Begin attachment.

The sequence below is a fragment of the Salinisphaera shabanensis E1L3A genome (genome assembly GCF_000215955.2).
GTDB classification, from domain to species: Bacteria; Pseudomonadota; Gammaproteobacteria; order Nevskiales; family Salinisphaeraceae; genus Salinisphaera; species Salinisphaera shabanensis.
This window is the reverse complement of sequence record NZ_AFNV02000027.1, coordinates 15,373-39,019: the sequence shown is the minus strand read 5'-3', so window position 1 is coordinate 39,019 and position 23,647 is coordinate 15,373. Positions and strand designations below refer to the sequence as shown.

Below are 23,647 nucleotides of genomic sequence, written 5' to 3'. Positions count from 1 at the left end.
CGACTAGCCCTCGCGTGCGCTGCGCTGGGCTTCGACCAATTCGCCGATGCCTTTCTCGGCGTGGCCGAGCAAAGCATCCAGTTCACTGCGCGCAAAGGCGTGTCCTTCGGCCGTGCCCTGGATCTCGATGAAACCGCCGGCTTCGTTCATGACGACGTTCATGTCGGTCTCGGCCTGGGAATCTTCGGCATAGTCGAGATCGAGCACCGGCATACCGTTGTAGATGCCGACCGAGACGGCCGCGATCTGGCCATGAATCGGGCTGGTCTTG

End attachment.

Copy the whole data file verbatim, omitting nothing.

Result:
The sequence below is a fragment of the Salinisphaera shabanensis E1L3A genome (genome assembly GCF_000215955.2).
GTDB classification, from domain to species: Bacteria; Pseudomonadota; Gammaproteobacteria; order Nevskiales; family Salinisphaeraceae; genus Salinisphaera; species Salinisphaera shabanensis.
This window is the reverse complement of sequence record NZ_AFNV02000027.1, coordinates 15,373-39,019: the sequence shown is the minus strand read 5'-3', so window position 1 is coordinate 39,019 and position 23,647 is coordinate 15,373. Positions and strand designations below refer to the sequence as shown.

Below are 23,647 nucleotides of genomic sequence, written 5' to 3'. Positions count from 1 at the left end.
CGACTAGCCCTCGCGTGCGCTGCGCTGGGCTTCGACCAATTCGCCGATGCCTTTCTCGGCGTGGCCGAGCAAAGCATCCAGTTCACTGCGCGCAAAGGCGTGTCCTTCGGCCGTGCCCTGGATCTCGATGAAACCGCCGGCTTCGTTCATGACGACGTTCATGTCGGTCTCGGCCTGGGAATCTTCGGCATAGTCGAGATCGAGCACCGGCATACCGTTGTAGATGCCGACCGAGACGGCCGCGATCTGGCCATGAATCGGGCTGGTCTTG